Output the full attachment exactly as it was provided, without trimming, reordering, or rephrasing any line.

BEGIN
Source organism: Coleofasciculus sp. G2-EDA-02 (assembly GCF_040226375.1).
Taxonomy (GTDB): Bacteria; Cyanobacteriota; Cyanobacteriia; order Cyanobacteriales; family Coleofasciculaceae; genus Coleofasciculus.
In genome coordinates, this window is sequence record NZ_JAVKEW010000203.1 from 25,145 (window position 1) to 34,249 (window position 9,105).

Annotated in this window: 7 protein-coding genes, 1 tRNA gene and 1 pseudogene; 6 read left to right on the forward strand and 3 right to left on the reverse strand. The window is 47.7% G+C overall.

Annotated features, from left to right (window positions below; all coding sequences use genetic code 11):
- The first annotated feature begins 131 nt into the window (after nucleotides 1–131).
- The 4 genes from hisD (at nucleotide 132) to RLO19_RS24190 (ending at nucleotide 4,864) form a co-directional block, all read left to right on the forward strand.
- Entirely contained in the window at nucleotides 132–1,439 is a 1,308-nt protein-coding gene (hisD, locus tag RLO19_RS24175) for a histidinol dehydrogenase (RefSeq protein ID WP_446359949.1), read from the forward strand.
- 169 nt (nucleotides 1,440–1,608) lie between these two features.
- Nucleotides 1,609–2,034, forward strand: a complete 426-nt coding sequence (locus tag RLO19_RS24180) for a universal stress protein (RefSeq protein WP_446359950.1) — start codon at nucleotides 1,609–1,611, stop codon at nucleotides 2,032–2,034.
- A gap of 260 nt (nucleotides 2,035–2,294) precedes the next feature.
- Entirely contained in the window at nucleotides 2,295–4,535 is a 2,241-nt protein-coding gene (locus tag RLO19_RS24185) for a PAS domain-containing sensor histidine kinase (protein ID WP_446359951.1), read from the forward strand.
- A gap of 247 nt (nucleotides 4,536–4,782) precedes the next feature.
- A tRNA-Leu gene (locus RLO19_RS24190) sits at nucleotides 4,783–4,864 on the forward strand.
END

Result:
Source organism: Coleofasciculus sp. G2-EDA-02 (assembly GCF_040226375.1).
Taxonomy (GTDB): Bacteria; Cyanobacteriota; Cyanobacteriia; order Cyanobacteriales; family Coleofasciculaceae; genus Coleofasciculus.
In genome coordinates, this window is sequence record NZ_JAVKEW010000203.1 from 25,145 (window position 1) to 34,249 (window position 9,105).

Annotated in this window: 7 protein-coding genes, 1 tRNA gene and 1 pseudogene; 6 read left to right on the forward strand and 3 right to left on the reverse strand. The window is 47.7% G+C overall.

Annotated features, from left to right (window positions below; all coding sequences use genetic code 11):
- The first annotated feature begins 131 nt into the window (after nucleotides 1–131).
- The 4 genes from hisD (at nucleotide 132) to RLO19_RS24190 (ending at nucleotide 4,864) form a co-directional block, all read left to right on the forward strand.
- Entirely contained in the window at nucleotides 132–1,439 is a 1,308-nt protein-coding gene (hisD, locus tag RLO19_RS24175) for a histidinol dehydrogenase (RefSeq protein ID WP_446359949.1), read from the forward strand.
- 169 nt (nucleotides 1,440–1,608) lie between these two features.
- Nucleotides 1,609–2,034, forward strand: a complete 426-nt coding sequence (locus tag RLO19_RS24180) for a universal stress protein (RefSeq protein WP_446359950.1) — start codon at nucleotides 1,609–1,611, stop codon at nucleotides 2,032–2,034.
- A gap of 260 nt (nucleotides 2,035–2,294) precedes the next feature.
- Entirely contained in the window at nucleotides 2,295–4,535 is a 2,241-nt protein-coding gene (locus tag RLO19_RS24185) for a PAS domain-containing sensor histidine kinase (protein ID WP_446359951.1), read from the forward strand.
- A gap of 247 nt (nucleotides 4,536–4,782) precedes the next feature.
- A tRNA-Leu gene (locus RLO19_RS24190) sits at nucleotides 4,783–4,864 on the forward strand.